Northam proposes $60M for cyber as Virginia agencies deal with hacks
Virginia Gov. Ralph Northam on Thursday proposed a two-year budget that includes a $60 million increase in the commonwealth’s cybersecurity funding.
Northam’s proposal for the 2022-2024 budget cycle has been in the works for months, but it also came in the wake of two fresh cyberattacks against state-government entities. The Virginia General Assembly, which opens its new session Jan. 12, is trying to recover from what officials called an “extremely sophisticated” ransomware that’s disabled many of the legislature’s IT systems, including those used to draft and publish legislation, like the budget.
Meanwhile, the Virginia Department of Behavioral Health and Developmental Services is one of several state and local government agencies around the country — along with numerous businesses — that are suffering the fallout of a ransomware attack against Ultimate Kronos Group, a major provider of payroll and human resource management services.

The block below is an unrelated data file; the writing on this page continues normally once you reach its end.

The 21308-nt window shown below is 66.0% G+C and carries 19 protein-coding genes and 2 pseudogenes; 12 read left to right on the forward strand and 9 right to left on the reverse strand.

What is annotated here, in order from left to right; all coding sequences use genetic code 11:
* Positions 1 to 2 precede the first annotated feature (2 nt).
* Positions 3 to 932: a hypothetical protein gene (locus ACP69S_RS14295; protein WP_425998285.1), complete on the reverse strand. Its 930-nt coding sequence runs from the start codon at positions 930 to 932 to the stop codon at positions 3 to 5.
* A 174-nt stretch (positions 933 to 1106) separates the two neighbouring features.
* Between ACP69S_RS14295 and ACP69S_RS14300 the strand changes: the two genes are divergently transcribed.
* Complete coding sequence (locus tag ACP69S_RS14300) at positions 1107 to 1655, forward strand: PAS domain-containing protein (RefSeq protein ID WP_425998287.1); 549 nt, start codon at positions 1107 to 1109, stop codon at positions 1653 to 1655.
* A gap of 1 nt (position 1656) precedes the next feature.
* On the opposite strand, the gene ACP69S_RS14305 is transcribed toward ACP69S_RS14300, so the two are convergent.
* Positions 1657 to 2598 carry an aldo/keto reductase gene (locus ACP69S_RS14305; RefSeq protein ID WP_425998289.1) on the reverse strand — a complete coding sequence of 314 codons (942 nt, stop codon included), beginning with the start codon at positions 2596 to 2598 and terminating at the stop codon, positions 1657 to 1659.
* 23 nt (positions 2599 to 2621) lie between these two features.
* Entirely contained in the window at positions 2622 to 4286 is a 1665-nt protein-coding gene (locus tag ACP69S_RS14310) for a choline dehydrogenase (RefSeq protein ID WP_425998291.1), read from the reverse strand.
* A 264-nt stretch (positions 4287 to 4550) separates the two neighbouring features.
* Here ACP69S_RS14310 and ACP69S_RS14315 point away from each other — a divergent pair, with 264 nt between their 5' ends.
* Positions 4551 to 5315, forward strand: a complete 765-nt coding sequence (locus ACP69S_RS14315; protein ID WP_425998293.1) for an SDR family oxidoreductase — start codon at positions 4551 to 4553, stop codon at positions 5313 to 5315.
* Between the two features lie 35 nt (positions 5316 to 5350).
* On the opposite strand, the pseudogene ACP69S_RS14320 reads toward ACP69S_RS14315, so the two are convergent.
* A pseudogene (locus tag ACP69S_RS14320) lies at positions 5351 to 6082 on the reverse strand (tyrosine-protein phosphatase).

“[W]e’ve also got to protect our house — so this budget includes over $60 million for cybersecurity upgrades across state government,” Northam said during his budget address Thursday.
Most of the new funding will go toward the Virginia Information Technologies Agency, which serves the commonwealth’s executive-branch agencies. While the legislature has its own IT branch, VITA is reportedly assisting lawmakers in restoring their systems from the attack, which is also under investigation by state and federal law enforcement.
But the proposal from Northam, a Democrat elected in 2017, is likely to be altered by his Republican successor, Gov.-elect Glenn Youngkin, who’ll be responsible for getting the General Assembly to adopt a budget. In remarks to reporters in Richmond following Northam’s budget address, Youngkin, a former co-chief executive of the Carlyle Group, said the $60 million in cyber funding pitched by Northam is “wholly inadequate,” according to the Richmond Times-Dispatch.
While Youngkin also said he’s been briefed on the ransomware attack against the legislature, he has said little since his Nov. 2 election about who he plans to appoint to lead Virginia’s agencies, including VITA.